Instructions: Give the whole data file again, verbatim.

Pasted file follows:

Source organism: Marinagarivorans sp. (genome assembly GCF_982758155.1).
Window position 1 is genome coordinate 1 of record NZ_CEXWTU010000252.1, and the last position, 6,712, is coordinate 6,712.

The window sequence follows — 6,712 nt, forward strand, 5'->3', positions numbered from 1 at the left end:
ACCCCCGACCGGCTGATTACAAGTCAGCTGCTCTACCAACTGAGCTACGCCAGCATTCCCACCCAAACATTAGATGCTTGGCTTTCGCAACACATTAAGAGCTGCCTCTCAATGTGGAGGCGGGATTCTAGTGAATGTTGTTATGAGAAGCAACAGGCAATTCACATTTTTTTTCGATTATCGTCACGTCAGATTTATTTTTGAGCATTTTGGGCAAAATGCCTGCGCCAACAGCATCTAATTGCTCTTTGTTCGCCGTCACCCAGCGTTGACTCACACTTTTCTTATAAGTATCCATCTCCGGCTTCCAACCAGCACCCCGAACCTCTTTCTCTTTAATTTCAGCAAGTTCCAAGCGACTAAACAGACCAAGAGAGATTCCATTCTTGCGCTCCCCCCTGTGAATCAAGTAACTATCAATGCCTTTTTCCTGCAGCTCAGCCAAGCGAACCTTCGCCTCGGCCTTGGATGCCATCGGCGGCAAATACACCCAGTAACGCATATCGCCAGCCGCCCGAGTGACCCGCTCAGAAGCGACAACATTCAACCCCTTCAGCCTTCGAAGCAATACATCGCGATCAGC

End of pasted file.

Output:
Source organism: Marinagarivorans sp. (genome assembly GCF_982758155.1).
Window position 1 is genome coordinate 1 of record NZ_CEXWTU010000252.1, and the last position, 6,712, is coordinate 6,712.

The window sequence follows — 6,712 nt, forward strand, 5'->3', positions numbered from 1 at the left end:
ACCCCCGACCGGCTGATTACAAGTCAGCTGCTCTACCAACTGAGCTACGCCAGCATTCCCACCCAAACATTAGATGCTTGGCTTTCGCAACACATTAAGAGCTGCCTCTCAATGTGGAGGCGGGATTCTAGTGAATGTTGTTATGAGAAGCAACAGGCAATTCACATTTTTTTTCGATTATCGTCACGTCAGATTTATTTTTGAGCATTTTGGGCAAAATGCCTGCGCCAACAGCATCTAATTGCTCTTTGTTCGCCGTCACCCAGCGTTGACTCACACTTTTCTTATAAGTATCCATCTCCGGCTTCCAACCAGCACCCCGAACCTCTTTCTCTTTAATTTCAGCAAGTTCCAAGCGACTAAACAGACCAAGAGAGATTCCATTCTTGCGCTCCCCCCTGTGAATCAAGTAACTATCAATGCCTTTTTCCTGCAGCTCAGCCAAGCGAACCTTCGCCTCGGCCTTGGATGCCATCGGCGGCAAATACACCCAGTAACGCATATCGCCAGCCGCCCGAGTGACCCGCTCAGAAGCGACAACATTCAACCCCTTCAGCCTTCGAAGCAATACATCGCGATCAGC